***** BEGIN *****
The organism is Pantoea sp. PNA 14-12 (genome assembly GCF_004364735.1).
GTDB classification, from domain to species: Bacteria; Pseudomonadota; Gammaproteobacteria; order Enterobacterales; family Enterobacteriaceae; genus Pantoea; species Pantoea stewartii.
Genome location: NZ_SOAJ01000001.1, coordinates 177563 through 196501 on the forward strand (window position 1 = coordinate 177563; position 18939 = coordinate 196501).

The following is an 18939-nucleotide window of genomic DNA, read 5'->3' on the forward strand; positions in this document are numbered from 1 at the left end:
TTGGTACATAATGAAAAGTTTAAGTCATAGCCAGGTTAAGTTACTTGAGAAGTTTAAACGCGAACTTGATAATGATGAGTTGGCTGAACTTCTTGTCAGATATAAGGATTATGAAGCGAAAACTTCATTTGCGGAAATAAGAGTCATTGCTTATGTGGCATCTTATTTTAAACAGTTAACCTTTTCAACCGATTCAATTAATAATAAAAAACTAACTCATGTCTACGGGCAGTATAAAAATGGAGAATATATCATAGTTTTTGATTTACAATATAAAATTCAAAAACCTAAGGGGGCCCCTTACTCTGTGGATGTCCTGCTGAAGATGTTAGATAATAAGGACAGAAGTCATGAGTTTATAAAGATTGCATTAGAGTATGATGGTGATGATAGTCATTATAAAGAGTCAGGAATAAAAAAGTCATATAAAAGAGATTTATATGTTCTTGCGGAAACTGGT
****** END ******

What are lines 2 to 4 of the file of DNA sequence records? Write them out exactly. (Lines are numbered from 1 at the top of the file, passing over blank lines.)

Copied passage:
GTDB classification, from domain to species: Bacteria; Pseudomonadota; Gammaproteobacteria; order Enterobacterales; family Enterobacteriaceae; genus Pantoea; species Pantoea stewartii.
Genome location: NZ_SOAJ01000001.1, coordinates 177563 through 196501 on the forward strand (window position 1 = coordinate 177563; position 18939 = coordinate 196501).

The following is an 18939-nucleotide window of genomic DNA, read 5'->3' on the forward strand; positions in this document are numbered from 1 at the left end: